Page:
Syntax Highlighting with DITA

Syntax highlighting is something that I like in user documentation because I feel that it helps make source listings easier for people to understand.

When I first examined the possibilities several months back there did not appear to be a ready solution that worked with Ditac by XMLmind. Additionally the DITA specification does not seem to specify a standard technique for identifying the syntax used in code blocks. I had planned to integrate XSLTHL into my XHTML and XSL:FO stylesheets but I couldn’t really spare the time.

Fortunately it seems that XMLmind have themselves implemented syntax highlighting using XSLTHL. As a bonus they have implemented this for each of the supported deliverables and customizing the output styles and colours is super easy.

A good selection of syntaxes are supported which can be activated using the outputclass attribute.

<codeblock outputclass="language-csharp"><![CDATA[
public class SomeCoolClass {

    public void DoSomething() {
        Debug.WriteLine("Hello World!");


Here is an example from the Rotorz Tile System user guide:


Working with DITA Topic Identifiers

When writing my new user documentation using DITA I have found myself attempting to maintain a consistent naming convention for my unique topic IDs. The problem with this approach (to me at least) is that it would be fairly easy to inadvertently reuse the same “unique” identifier for two separate topics.

So I pondered on a better solution and did some searching through online user documentation that uses DITA (or something very similar). One of the things that I noticed about these various websites is that they use a GUID instead of a carefully named identifier. A much easier solution! All I needed was an easy way to generate GUIDs in my XML documentation.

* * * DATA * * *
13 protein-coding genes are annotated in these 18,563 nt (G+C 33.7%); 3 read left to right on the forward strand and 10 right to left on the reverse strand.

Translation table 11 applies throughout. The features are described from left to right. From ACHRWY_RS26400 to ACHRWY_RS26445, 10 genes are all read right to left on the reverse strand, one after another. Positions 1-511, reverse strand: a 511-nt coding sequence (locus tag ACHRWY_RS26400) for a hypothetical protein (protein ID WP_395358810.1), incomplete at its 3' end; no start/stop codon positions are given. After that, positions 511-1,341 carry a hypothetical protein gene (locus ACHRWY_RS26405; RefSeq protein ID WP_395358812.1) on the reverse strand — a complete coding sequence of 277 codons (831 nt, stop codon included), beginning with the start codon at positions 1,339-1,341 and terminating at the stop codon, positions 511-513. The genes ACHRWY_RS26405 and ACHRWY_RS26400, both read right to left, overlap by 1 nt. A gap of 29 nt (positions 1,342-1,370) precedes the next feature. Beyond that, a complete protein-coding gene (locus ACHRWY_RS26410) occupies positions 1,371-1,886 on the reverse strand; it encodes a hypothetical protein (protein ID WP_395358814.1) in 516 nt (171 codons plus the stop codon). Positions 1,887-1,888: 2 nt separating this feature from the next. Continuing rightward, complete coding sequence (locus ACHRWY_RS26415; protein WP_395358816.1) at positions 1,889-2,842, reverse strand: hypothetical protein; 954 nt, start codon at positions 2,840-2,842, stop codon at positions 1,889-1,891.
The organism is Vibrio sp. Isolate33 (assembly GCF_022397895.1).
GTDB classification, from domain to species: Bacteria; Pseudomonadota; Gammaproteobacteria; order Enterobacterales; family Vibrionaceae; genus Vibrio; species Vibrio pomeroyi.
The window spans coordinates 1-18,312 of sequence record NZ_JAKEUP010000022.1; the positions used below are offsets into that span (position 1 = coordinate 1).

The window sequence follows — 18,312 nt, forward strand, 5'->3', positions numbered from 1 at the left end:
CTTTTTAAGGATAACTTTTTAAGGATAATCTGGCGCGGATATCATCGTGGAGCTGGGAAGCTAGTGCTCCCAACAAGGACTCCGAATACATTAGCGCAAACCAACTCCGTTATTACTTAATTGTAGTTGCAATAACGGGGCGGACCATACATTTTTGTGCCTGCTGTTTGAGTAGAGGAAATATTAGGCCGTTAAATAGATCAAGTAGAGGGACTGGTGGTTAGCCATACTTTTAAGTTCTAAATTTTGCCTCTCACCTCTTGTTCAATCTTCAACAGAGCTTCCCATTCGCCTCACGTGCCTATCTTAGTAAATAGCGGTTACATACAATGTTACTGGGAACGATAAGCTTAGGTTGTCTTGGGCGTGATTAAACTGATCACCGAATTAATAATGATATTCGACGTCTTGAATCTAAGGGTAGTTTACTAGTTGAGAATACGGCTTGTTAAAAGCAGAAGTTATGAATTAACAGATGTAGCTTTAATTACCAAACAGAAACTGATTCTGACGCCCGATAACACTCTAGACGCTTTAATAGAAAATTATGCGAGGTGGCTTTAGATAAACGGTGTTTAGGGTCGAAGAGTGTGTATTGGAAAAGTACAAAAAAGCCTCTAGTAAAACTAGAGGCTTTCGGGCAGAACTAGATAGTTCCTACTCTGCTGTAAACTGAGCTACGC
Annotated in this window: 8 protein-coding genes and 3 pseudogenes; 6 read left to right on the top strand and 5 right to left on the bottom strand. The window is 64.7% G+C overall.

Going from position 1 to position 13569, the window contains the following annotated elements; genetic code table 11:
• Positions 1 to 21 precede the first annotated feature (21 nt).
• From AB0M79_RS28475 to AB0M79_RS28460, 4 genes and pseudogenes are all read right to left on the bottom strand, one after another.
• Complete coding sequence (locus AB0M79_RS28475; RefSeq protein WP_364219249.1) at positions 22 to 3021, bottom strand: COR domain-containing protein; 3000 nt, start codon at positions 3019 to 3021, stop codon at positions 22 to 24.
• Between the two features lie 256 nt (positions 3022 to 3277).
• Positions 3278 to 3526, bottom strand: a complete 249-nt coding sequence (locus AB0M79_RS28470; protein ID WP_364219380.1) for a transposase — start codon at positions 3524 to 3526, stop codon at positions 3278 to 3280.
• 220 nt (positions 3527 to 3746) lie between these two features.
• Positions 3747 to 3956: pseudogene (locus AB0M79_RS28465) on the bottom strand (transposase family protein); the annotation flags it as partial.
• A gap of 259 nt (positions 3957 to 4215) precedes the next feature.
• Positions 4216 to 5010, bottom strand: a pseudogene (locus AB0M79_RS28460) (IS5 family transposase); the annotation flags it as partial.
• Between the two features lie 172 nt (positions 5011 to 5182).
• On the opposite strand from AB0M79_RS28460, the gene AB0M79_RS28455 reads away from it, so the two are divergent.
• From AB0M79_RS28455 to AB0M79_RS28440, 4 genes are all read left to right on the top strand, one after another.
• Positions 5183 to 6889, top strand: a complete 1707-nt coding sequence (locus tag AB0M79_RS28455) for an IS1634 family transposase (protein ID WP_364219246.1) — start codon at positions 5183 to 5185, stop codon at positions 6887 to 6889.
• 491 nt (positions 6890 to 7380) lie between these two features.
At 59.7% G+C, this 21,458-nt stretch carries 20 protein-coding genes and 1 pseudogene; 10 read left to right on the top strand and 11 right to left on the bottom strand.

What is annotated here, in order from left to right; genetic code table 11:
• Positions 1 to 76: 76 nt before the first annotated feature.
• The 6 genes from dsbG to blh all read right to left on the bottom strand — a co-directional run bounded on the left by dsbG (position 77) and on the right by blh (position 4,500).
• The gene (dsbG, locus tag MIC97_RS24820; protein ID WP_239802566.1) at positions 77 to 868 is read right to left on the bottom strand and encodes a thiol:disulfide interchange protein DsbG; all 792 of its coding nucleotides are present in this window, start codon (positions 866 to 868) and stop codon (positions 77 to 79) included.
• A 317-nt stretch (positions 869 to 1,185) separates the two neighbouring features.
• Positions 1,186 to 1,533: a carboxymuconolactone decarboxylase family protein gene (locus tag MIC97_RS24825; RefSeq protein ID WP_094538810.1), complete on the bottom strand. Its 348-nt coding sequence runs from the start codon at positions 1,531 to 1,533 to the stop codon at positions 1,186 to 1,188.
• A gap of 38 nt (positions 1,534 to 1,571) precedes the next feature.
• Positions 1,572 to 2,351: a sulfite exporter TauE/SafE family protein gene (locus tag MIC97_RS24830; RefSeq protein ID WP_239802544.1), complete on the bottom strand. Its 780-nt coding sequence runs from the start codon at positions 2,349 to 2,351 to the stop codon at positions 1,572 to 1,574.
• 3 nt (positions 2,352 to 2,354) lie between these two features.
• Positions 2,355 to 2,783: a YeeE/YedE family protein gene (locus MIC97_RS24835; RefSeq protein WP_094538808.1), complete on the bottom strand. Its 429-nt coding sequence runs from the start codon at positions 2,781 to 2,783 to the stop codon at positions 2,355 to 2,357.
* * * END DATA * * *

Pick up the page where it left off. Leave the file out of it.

Unfortunately the XML software that I use (OxygenXML) doesn’t appear to have a GUID generator built-in as standard. Instead of wasting too much time trying to figure out how to write a Java plugin for Oxygen I decided to write a simple application using C# which registers a system-wide hotkey Ctrl+Shift+V which generates a new GUID (with a custom prefix “guid-“) and pastes that into the application that I am working with (Oxygen and NotePad++). Another nice touch is that because this uses the clipboard Ctrl+V can be used to re-paste the same GUID over and over until a new GUID is generated (or until something else is copied to the clipboard!)

I added a few extra options which others might benefit from and uploaded the source (BSD) and a compiled executable to GitHub for those who might find this of use!

Choosing an Extensible Documentation Solution

For a while I have been using Microsoft Word to author user guides and to be fair this has been a good solution up until now. Since beginning work on Rotorz Tile System there have been a number of product updates which have required multiple updates of the user documentation. Despite using style presets the process of maintaining consistent formatting and updating illustrations is extremely time consuming. I also feel that there is a need for a web based version of the documentation to make it easier for some people to find their way around.

So… ultimately I required a solution that takes a number of document fragments that can be composed in a variety of ways to provide at least two deliverables (PDF plus web based documentation). After some careful thought I also decided that I would like to avoid directly formatting the documentation that I write to save valuable time; this should be handled automatically by the documentation solution.

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XPointer Framework for XSLT 2.0

In a recent project I found myself needing more flexibility when cross-referencing XML content during XSLT transformations. The XSLT 2.0 specification (as implemented by Michael Kay) only includes shorthand XPointers. So this seemed a good opportunity to write a more complete implementation of the XPointer Framework for Michael Kay’s fantastic Saxon processor.

Essentially, XPointer allows one to reference a fragment of a resource (as opposed to the entire resource):

<!-- Shorthand XPointer: Locate a customer using the @xml:id attribute. -->
<order customer="customers.xml#cust001"/>
<!-- Element Scheme: First customer in an element where @xml:id="customers". -->
<order customer="customers.xml#element(customers/1)"/>

My implementation of this includes support for the standard xmlns() and element() schemes, and additionally the xmlns-local(), xpath1() and xpath2() schemes. This implementation, however, does not yet include the xpointer() scheme.

Additional schemes can be implemented by providing a custom template. The template will be invoked automatically by the XPointer framework stylesheet when the scheme is detected in a URI upon lookup. Custom schemes should be qualified with a namespace so as to avoid conflicts unless implementing a standardized scheme.

I have made the stylesheet (and some examples) freely available under the BSD license.

Check out for more information and downloads.